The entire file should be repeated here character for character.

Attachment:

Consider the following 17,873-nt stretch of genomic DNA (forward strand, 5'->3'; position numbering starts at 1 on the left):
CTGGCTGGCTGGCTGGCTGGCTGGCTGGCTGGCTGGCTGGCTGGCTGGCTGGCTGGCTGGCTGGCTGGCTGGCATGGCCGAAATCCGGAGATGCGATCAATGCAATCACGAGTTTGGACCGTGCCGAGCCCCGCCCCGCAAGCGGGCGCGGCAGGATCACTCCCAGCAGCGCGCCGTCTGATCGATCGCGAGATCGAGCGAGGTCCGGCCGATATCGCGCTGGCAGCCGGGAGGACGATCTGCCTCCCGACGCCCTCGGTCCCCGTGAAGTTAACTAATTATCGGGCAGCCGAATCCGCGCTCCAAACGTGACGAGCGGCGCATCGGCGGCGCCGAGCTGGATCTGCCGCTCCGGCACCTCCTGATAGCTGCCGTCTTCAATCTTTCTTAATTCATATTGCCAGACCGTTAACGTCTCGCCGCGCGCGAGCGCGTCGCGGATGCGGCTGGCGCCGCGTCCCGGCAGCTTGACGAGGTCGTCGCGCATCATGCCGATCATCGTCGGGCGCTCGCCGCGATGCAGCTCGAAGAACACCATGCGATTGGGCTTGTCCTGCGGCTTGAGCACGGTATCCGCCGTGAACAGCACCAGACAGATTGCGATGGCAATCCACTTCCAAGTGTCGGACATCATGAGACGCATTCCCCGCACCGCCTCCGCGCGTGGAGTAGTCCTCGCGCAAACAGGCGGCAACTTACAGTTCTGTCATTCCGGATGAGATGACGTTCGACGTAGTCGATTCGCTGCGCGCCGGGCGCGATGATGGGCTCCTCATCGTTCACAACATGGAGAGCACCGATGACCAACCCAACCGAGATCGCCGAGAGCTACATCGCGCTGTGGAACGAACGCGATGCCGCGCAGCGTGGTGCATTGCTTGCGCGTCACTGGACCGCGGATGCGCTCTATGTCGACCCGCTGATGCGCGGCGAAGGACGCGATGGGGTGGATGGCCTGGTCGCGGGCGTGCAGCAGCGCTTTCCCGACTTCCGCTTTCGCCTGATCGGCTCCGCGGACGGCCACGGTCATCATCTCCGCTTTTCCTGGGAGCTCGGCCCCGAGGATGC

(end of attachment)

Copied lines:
Consider the following 17,873-nt stretch of genomic DNA (forward strand, 5'->3'; position numbering starts at 1 on the left):
CTGGCTGGCTGGCTGGCTGGCTGGCTGGCTGGCTGGCTGGCTGGCTGGCTGGCTGGCTGGCTGGCTGGCTGGCATGGCCGAAATCCGGAGATGCGATCAATGCAATCACGAGTTTGGACCGTGCCGAGCCCCGCCCCGCAAGCGGGCGCGGCAGGATCACTCCCAGCAGCGCGCCGTCTGATCGATCGCGAGATCGAGCGAGGTCCGGCCGATATCGCGCTGGCAGCCGGGAGGACGATCTGCCTCCCGACGCCCTCGGTCCCCGTGAAGTTAACTAATTATCGGGCAGCCGAATCCGCGCTCCAAACGTGACGAGCGGCGCATCGGCGGCGCCGAGCTGGATCTGCCGCTCCGGCACCTCCTGATAGCTGCCGTCTTCAATCTTTCTTAATTCATATTGCCAGACCGTTAACGTCTCGCCGCGCGCGAGCGCGTCGCGGATGCGGCTGGCGCCGCGTCCCGGCAGCTTGACGAGGTCGTCGCGCATCATGCCGATCATCGTCGGGCGCTCGCCGCGATGCAGCTCGAAGAACACCATGCGATTGGGCTTGTCCTGCGGCTTGAGCACGGTATCCGCCGTGAACAGCACCAGACAGATTGCGATGGCAATCCACTTCCAAGTGTCGGACATCATGAGACGCATTCCCCGCACCGCCTCCGCGCGTGGAGTAGTCCTCGCGCAAACAGGCGGCAACTTACAGTTCTGTCATTCCGGATGAGATGACGTTCGACGTAGTCGATTCGCTGCGCGCCGGGCGCGATGATGGGCTCCTCATCGTTCACAACATGGAGAGCACCGATGACCAACCCAACCGAGATCGCCGAGAGCTACATCGCGCTGTGGAACGAACGCGATGCCGCGCAGCGTGGTGCATTGCTTGCGCGTCACTGGACCGCGGATGCGCTCTATGTCGACCCGCTGATGCGCGGCGAAGGACGCGATGGGGTGGATGGCCTGGTCGCGGGCGTGCAGCAGCGCTTTCCCGACTTCCGCTTTCGCCTGATCGGCTCCGCGGACGGCCACGGTCATCATCTCCGCTTTTCCTGGGAGCTCGGCCCCGAGGATGC